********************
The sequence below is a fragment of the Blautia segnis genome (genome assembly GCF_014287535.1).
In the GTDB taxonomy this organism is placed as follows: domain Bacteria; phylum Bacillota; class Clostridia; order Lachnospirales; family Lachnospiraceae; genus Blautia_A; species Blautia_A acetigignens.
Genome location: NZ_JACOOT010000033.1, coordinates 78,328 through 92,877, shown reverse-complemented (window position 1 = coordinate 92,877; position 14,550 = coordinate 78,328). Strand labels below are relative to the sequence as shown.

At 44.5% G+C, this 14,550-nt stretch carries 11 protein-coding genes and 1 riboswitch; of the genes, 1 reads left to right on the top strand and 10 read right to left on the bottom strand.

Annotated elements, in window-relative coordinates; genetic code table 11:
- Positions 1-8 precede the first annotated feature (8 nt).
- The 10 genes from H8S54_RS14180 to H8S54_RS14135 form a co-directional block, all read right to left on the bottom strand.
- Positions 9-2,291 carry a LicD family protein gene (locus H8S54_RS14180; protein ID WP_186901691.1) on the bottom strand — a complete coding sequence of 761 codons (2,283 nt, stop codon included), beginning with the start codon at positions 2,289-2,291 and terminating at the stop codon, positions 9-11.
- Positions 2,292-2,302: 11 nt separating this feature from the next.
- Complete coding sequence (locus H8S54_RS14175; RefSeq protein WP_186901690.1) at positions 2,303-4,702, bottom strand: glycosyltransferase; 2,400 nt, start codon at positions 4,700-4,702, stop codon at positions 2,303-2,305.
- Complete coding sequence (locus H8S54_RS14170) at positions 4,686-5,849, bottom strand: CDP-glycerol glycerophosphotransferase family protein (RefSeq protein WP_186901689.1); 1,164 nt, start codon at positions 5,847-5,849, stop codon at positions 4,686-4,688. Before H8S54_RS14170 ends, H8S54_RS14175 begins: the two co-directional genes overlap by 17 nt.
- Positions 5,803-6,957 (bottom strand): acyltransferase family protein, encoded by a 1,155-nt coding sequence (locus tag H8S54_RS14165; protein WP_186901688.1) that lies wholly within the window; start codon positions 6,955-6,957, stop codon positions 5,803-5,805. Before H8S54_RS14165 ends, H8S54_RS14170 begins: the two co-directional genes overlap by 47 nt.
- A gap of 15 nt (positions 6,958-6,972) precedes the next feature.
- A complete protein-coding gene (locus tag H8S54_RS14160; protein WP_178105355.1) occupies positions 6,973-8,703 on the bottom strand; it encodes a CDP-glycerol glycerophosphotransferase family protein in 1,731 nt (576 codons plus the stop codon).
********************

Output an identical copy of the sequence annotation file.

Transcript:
The sequence below is a fragment of the Blautia segnis genome (genome assembly GCF_014287535.1).
In the GTDB taxonomy this organism is placed as follows: domain Bacteria; phylum Bacillota; class Clostridia; order Lachnospirales; family Lachnospiraceae; genus Blautia_A; species Blautia_A acetigignens.
Genome location: NZ_JACOOT010000033.1, coordinates 78,328 through 92,877, shown reverse-complemented (window position 1 = coordinate 92,877; position 14,550 = coordinate 78,328). Strand labels below are relative to the sequence as shown.

At 44.5% G+C, this 14,550-nt stretch carries 11 protein-coding genes and 1 riboswitch; of the genes, 1 reads left to right on the top strand and 10 read right to left on the bottom strand.

Annotated elements, in window-relative coordinates; genetic code table 11:
- Positions 1-8 precede the first annotated feature (8 nt).
- The 10 genes from H8S54_RS14180 to H8S54_RS14135 form a co-directional block, all read right to left on the bottom strand.
- Positions 9-2,291 carry a LicD family protein gene (locus H8S54_RS14180; protein ID WP_186901691.1) on the bottom strand — a complete coding sequence of 761 codons (2,283 nt, stop codon included), beginning with the start codon at positions 2,289-2,291 and terminating at the stop codon, positions 9-11.
- Positions 2,292-2,302: 11 nt separating this feature from the next.
- Complete coding sequence (locus H8S54_RS14175; RefSeq protein WP_186901690.1) at positions 2,303-4,702, bottom strand: glycosyltransferase; 2,400 nt, start codon at positions 4,700-4,702, stop codon at positions 2,303-2,305.
- Complete coding sequence (locus H8S54_RS14170) at positions 4,686-5,849, bottom strand: CDP-glycerol glycerophosphotransferase family protein (RefSeq protein WP_186901689.1); 1,164 nt, start codon at positions 5,847-5,849, stop codon at positions 4,686-4,688. Before H8S54_RS14170 ends, H8S54_RS14175 begins: the two co-directional genes overlap by 17 nt.
- Positions 5,803-6,957 (bottom strand): acyltransferase family protein, encoded by a 1,155-nt coding sequence (locus tag H8S54_RS14165; protein WP_186901688.1) that lies wholly within the window; start codon positions 6,955-6,957, stop codon positions 5,803-5,805. Before H8S54_RS14165 ends, H8S54_RS14170 begins: the two co-directional genes overlap by 47 nt.
- A gap of 15 nt (positions 6,958-6,972) precedes the next feature.
- A complete protein-coding gene (locus tag H8S54_RS14160; protein WP_178105355.1) occupies positions 6,973-8,703 on the bottom strand; it encodes a CDP-glycerol glycerophosphotransferase family protein in 1,731 nt (576 codons plus the stop codon).